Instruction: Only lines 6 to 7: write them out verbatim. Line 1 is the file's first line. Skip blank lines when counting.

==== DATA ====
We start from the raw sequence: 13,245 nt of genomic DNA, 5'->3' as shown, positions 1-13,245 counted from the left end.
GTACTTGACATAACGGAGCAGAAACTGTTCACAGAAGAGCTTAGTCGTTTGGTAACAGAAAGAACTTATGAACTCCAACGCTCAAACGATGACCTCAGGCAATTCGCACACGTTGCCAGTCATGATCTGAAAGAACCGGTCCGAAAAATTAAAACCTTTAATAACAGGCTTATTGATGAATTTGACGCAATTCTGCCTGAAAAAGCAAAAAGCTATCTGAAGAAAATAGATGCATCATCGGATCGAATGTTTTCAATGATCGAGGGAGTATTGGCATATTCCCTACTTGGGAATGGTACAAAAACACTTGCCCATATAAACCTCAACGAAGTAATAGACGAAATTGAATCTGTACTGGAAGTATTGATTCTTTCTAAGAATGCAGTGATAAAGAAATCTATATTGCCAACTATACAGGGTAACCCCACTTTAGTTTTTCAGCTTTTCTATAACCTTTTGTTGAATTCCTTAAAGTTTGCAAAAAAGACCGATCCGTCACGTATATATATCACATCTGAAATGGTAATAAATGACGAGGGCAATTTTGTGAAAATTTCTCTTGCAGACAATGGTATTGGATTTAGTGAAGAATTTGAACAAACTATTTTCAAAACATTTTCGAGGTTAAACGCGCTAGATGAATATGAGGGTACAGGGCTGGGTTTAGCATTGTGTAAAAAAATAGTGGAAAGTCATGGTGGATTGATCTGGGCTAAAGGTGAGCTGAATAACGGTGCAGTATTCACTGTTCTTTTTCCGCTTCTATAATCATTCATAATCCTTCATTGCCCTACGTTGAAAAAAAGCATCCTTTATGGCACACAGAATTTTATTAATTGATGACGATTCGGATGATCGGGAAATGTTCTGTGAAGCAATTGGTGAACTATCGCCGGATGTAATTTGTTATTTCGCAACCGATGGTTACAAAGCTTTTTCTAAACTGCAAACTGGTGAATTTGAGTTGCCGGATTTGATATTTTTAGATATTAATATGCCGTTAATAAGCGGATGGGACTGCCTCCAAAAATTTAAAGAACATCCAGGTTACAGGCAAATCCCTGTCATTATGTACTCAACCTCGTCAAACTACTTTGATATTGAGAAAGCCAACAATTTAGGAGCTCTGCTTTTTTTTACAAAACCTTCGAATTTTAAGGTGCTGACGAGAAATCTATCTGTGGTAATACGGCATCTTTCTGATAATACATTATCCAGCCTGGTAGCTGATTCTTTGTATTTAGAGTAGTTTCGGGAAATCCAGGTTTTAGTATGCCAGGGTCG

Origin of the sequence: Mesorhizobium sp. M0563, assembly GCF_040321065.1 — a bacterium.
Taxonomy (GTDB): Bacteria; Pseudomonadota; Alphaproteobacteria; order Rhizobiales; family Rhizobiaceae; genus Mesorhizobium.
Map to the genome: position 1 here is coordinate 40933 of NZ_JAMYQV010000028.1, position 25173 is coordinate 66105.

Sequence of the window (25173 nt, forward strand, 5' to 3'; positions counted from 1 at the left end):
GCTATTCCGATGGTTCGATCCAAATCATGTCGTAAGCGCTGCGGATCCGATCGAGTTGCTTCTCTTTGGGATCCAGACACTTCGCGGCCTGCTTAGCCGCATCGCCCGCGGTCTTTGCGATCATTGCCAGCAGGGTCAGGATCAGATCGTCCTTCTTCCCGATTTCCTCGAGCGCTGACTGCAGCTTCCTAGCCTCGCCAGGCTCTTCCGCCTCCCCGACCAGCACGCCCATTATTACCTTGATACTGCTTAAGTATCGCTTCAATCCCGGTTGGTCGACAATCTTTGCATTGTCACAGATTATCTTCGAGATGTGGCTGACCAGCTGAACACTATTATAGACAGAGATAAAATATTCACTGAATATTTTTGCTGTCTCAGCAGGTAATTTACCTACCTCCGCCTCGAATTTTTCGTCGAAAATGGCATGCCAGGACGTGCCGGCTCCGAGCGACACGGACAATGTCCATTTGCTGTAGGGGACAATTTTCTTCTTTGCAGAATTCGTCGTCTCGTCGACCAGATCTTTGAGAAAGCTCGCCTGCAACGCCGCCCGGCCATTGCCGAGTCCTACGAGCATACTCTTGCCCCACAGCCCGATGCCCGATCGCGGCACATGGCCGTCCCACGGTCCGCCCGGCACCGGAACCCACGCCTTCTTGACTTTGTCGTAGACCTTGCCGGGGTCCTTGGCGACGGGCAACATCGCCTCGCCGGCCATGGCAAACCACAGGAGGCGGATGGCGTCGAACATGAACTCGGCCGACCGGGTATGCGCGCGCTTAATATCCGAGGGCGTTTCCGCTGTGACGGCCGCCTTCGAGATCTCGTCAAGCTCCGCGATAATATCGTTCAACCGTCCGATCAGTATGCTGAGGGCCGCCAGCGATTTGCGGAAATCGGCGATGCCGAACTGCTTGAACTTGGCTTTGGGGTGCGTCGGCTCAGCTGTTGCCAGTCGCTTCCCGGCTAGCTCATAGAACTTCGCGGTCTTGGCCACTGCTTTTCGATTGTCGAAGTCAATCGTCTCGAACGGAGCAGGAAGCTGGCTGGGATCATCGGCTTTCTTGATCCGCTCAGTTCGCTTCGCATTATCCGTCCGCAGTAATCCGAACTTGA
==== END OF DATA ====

Sequence of the window (25173 nt, forward strand, 5' to 3'; positions counted from 1 at the left end):
GCTATTCCGATGGTTCGATCCAAATCATGTCGTAAGCGCTGCGGATCCGATCGAGTTGCTTCTCTTTGGGATCCAGACACTTCGCGGCCTGCTTAGCCGCATCGCCCGCGGTCTTTGCGATCATTGCCAGCAGGGTCAGGATCAGATCGTCCTTCTTCCCGATTTCCTCGAGCGCTGACTGCAGCTTCCTAGCCTCGCCAGGCTCTTCCGCCTCCCCGACCAGCACGCCCATTATTACCTTGATACTGCTTAAGTATCGCTTCAATCCCGGTTGGTCGACAATCTTTGCATTGTCACAGATTATCTTCGAGATGTGGCTGACCAGCTGAACACTATTATAGACAGAGATAAAATATTCACTGAATATTTTTGCTGTCTCAGCAGGTAATTTACCTACCTCCGCCTCGAATTTTTCGTCGAAAATGGCATGCCAGGACGTGCCGGCTCCGAGCGACACGGACAATGTCCATTTGCTGTAGGGGACAATTTTCTTCTTTGCAGAATTCGTCGTCTCGTCGACCAGATCTTTGAGAAAGCTCGCCTGCAACGCCGCCCGGCCATTGCCGAGTCCTACGAGCATACTCTTGCCCCACAGCCCGATGCCCGATCGCGGCACATGGCCGTCCCACGGTCCGCCCGGCACCGGAACCCACGCCTTCTTGACTTTGTCGTAGACCTTGCCGGGGTCCTTGGCGACGGGCAACATCGCCTCGCCGGCCATGGCAAACCACAGGAGGCGGATGGCGTCGAACATGAACTCGGCCGACCGGGTATGCGCGCGCTTAATATCCGAGGGCGTTTCCGCTGTGACGGCCGCCTTCGAGATCTCGTCAAGCTCCGCGATAATATCGTTCAACCGTCCGATCAGTATGCTGAGGGCCGCCAGCGATTTGCGGAAATCGGCGATGCCGAACTGCTTGAACTTGGCTTTGGGGTGCGTCGGCTCAGCTGTTGCCAGTCGCTTCCCGGCTAGCTCATAGAACTTCGCGGTCTTGGCCACTGCTTTTCGATTGTCGAAGTCAATCGTCTCGAACGGAGCAGGAAGCTGGCTGGGATCATCGGCTTTCTTGATCCGCTCAGTTCGCTTCGCATTATCCGTCCGCAGTAATCCGAACTTGA